Subject matter experts (SMEs) also need inspiring to get involved in projects.

Action Points:

Don’t just tell people about your methodologies, techniques and applications.

Get people EXCITED about the workings of Business.

Set up an inspirational blog to share your knowledge online.

37. Marketer

Great Business Analysts are a cut above the rest when it comes to marketing themselves as an expert in their field. This is how they land the best jobs, contracts or clients

In today’s technological world it has become even more important to market yourself online as well as in person.

Their knowledge of marketing pays dividends when promoting their projects across the business and beyond

Action Points:
Optimise your Business Analyst Resume/CV for greater visibility to employers.

Optimise your Twitter and LinkedIn accounts for greater visibility online.

Optimise your blog (when you get that far) for greater visibility online

Or even more importantly.

Be sure to backup your marketing proposals with real action that get noticed by people around you.

So how can I use this information right now?

I’ve created a free step-by-step checklist that you can use to quickly apply the most important habits to your day-to-day workings.

The checklist contains super-actionable techniques that you can implement to excel yourself towards expert status.

It also gives you the title of the book that completely changed my way of thinking.

You may already know it.

But if you don’t, it could change your life.

Click below to download the checklist.


23 thoughts on “Business Analysts – Their 37 Habits – And what you can do Now

  1. Hi Matthew,
    Can you please be my mentor…I want to be a business analyst and it’s a dream job I aspire to have that has challenging task that will change my career life for greater good.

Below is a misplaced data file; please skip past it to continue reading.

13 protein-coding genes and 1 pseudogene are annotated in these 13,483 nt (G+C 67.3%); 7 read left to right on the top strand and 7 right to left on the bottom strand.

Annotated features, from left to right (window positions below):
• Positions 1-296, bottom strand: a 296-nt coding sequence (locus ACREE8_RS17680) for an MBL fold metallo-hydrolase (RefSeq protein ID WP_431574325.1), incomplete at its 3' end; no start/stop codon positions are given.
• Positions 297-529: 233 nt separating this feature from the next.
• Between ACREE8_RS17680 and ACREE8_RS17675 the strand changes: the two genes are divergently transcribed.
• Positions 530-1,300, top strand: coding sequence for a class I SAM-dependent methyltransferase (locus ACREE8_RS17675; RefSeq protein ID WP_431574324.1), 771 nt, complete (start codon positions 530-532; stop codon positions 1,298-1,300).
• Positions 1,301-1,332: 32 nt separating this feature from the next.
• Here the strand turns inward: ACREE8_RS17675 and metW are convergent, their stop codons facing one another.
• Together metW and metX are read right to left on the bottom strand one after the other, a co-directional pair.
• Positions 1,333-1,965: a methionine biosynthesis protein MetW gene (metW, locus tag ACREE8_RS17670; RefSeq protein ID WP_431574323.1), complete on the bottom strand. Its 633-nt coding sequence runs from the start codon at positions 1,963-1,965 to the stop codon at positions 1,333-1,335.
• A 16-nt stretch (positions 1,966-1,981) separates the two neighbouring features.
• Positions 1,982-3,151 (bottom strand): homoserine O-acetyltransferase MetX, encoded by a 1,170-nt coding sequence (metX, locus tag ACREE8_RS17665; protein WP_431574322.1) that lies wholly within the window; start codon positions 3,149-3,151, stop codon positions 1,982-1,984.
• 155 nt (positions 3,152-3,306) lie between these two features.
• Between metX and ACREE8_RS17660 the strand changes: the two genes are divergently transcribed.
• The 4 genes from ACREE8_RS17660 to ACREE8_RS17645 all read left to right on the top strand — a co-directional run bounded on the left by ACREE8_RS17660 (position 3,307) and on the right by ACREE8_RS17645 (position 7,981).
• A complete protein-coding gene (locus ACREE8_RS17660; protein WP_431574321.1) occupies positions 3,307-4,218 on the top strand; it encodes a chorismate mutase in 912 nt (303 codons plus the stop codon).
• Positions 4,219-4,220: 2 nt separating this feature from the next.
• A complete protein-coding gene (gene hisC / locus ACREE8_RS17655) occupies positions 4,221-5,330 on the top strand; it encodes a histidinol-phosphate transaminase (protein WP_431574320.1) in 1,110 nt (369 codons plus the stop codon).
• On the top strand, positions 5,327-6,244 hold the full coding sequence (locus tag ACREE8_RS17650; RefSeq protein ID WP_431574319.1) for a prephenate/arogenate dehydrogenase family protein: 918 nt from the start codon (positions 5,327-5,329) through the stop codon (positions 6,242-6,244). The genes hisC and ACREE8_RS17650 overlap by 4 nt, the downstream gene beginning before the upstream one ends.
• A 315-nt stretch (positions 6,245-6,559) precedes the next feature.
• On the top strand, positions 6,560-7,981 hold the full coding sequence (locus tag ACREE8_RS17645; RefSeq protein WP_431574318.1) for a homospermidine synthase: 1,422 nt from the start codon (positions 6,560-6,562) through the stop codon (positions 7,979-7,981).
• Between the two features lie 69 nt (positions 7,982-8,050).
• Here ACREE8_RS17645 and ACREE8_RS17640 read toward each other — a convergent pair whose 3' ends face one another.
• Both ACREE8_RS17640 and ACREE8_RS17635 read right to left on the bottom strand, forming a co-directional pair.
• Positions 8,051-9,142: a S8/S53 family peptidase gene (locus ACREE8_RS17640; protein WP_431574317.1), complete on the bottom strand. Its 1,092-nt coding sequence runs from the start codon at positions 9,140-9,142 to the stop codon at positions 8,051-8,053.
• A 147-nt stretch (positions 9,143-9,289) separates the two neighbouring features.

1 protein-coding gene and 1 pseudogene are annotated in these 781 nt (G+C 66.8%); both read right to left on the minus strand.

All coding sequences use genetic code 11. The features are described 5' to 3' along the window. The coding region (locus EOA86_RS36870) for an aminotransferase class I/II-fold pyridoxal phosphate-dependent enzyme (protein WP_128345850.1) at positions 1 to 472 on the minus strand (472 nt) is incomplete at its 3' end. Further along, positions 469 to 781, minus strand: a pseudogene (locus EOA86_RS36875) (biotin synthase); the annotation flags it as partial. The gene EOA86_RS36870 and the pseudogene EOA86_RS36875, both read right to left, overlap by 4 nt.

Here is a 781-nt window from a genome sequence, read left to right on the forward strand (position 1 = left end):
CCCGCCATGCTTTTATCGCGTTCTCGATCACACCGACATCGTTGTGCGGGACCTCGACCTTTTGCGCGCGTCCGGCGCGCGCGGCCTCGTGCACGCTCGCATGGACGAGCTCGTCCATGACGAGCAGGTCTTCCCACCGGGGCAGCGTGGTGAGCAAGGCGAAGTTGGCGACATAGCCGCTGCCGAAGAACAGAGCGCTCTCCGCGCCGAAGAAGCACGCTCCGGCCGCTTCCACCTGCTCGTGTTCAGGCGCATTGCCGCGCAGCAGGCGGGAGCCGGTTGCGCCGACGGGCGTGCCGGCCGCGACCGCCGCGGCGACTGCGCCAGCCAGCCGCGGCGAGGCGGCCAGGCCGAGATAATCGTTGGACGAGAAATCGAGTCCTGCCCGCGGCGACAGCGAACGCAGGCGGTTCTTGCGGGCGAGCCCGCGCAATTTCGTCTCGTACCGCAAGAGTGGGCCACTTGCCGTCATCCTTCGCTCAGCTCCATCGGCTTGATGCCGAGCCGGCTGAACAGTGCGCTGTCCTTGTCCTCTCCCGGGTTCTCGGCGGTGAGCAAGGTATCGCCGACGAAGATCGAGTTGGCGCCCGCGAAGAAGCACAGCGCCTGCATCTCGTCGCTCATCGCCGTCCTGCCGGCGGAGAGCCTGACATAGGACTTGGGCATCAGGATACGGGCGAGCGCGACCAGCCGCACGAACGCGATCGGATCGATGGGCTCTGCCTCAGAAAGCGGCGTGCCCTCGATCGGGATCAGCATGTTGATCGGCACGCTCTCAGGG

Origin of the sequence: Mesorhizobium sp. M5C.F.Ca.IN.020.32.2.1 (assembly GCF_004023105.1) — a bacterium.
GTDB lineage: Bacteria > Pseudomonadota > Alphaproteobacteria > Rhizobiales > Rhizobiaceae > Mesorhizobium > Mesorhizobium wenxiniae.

2. Great list, Matt, incredibly thorough. I especially love the checklist you created, I feel it really brings the competencies you captured to life, by putting them into an actionable format. I am going to print it out at work tomorrow. I already have the IIBA list of competencies, and although there is some overlap (which I would expect), their descriptions can be a more abstract. I love that your checklist provides guidance on how to display the behavior.

      1. Dear Matther,
        Can i get your mail id.

        I am working as a business analyst in startup company and i want increase my key skill in this field.

        Required your guidance.

        Please ping me on [email protected] else share ur email id..

        Thanks,
        SHalu Rajpoot

          1. mam i just started doing business analyst course from ims proschool delhi ..is dis ryt for having good job in future……………..

  3. I suspected that this article might turn out to be fluff, but discovered instead that it’s amazingly useful and valuable. Thanks!

  4. An excellent article that puts everything that a BA does and more , into perspective.An inspiring, motivating article with practical guidance via links to additional readings for aspiring and seasoned professionals. I have been a BA/Senior BA for over a decade now and find that the BA is the most undervalued and unappreciated resource in many organisations. Your article highlights many areas that a BA can use to raise their profile and earn stakeholders recognition and respect for the discipline .Encouraging BA’s to improve competency , knowledge and skills to add even more value for stakeholders.